By Richard Branch, Chief Economist
As the calendar turns over to a new year, the recovery in construction starts is gaining traction. Through the first 11 months of 2021, total construction starts are up 13% on a year-to-date basis over 2020. Nonresidential building starts are up 11% thanks to gains in warehouse, recreation, and manufacturing starts. Residential building starts have risen an incredible 20% on a year-to-date basis as multifamily construction picks up speed, while single family pauses. Nonbuilding starts, meanwhile, are up a very tepid 1% due to mostly flat federal funding levels.
However, just as optimism mounts the Omicron variant and aggressively rising material prices threaten to put a halt to the fledgling recovery.
In November, the Producer Price Index for construction materials rose 35% over last year — that’s the fourth consecutive month where material prices posted a 30% or higher increase over last year. Meanwhile, rising COVID cases have halted in-person college at many institutions and have further derailed return-to-office plans for a growing number of companies.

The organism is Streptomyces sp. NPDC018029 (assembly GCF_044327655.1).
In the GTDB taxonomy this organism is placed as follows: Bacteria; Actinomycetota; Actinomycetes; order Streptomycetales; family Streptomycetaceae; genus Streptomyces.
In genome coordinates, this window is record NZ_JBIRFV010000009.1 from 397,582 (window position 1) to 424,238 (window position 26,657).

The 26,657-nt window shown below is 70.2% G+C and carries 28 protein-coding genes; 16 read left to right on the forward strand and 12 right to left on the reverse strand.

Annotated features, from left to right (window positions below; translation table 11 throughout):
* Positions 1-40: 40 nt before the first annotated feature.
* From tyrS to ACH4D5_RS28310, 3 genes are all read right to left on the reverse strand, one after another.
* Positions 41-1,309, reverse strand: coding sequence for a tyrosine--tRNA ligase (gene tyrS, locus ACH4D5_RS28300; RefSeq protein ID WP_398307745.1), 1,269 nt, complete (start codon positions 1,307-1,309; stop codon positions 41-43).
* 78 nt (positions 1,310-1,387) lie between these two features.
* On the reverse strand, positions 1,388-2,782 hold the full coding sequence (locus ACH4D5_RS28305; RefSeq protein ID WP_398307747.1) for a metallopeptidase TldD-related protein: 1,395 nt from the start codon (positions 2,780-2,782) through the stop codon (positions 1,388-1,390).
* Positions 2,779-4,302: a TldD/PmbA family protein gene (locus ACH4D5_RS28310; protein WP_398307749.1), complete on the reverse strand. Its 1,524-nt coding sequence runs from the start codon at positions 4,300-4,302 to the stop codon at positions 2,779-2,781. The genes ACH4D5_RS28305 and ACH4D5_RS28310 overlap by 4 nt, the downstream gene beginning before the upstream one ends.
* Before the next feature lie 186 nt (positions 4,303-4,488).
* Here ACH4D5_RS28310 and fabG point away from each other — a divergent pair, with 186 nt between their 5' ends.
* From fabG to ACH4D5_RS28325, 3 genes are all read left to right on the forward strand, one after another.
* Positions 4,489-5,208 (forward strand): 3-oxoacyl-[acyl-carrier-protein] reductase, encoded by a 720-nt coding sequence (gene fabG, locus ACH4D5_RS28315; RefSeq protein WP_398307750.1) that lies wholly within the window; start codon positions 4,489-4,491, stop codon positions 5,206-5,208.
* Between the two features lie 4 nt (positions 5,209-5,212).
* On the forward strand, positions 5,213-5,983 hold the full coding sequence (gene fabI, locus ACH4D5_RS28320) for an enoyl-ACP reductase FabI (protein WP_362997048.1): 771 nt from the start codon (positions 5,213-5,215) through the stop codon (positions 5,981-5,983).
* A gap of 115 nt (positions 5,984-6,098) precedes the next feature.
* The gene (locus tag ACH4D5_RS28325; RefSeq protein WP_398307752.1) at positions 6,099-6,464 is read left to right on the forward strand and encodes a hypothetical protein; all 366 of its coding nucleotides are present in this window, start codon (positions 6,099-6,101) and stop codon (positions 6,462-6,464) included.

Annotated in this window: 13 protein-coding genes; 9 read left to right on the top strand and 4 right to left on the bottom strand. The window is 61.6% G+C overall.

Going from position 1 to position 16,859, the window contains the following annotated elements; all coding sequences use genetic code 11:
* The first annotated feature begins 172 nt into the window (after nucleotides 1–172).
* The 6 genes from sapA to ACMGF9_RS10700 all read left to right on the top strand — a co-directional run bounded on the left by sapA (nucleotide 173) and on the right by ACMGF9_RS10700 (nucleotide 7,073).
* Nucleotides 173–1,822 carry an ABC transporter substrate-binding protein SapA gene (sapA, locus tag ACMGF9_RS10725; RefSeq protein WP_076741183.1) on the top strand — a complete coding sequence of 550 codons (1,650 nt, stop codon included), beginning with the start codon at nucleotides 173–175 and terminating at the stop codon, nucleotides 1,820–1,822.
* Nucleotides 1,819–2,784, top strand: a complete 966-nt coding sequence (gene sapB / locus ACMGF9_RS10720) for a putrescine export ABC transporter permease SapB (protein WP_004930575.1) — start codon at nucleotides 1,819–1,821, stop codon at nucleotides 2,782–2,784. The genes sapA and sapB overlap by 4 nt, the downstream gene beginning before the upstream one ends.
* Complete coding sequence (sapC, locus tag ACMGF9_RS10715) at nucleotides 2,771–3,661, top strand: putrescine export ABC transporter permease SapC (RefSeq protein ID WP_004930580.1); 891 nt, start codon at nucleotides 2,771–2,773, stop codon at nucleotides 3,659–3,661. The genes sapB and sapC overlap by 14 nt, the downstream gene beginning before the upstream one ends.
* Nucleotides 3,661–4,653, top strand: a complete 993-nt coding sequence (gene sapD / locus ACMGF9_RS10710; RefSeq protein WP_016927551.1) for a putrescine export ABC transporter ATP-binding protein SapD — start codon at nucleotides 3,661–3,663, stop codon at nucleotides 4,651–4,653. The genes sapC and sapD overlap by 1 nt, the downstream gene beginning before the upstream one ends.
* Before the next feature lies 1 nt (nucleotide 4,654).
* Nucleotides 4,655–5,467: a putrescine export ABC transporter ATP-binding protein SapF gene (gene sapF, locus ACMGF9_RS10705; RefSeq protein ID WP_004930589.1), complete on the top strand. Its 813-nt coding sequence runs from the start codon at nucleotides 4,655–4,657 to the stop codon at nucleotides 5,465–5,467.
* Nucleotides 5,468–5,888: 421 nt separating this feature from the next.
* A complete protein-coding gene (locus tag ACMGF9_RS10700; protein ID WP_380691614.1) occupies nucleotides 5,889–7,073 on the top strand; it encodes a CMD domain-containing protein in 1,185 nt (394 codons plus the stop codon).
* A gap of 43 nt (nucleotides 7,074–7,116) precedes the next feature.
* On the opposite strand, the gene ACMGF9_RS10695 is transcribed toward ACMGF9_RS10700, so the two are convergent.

Looking ahead though, I still think there’s reason to be hopeful. On the pricing front, underlying manufacturing data for construction inputs point to producers slowly getting back to pre-pandemic output levels. So as long as we see improvements at ports and in shipping and logistics, we should start to see inflation start to cool somewhat in the second half of next year.
There is still, however, a great deal of uncertainty over Omicron. I think it’s still too early to say definitively what impact Omicron will have on construction starts. One thing is clear, however: Those project types that require people to congregate, like offices and hotels, will face increased uncertainty over the medium term.
While it’s easy to focus on the near-term negativity, by doing so you could miss out on the incredible opportunity at play in 2022. On the nonresidential building front, the Dodge Momentum Index tells us that the dollar value of projects in the early stages in planning is near a 14-year high and the first phases of funding from the $550 billion in new infrastructure spending will start flowing over the next few months.
While uncertainly clouds the outlook for the construction sector in 2022, we continue to believe that the Grinch woke up on Christmas morning to find that his heart has indeed grown three sizes, allowing the recovery in construction starts to continue.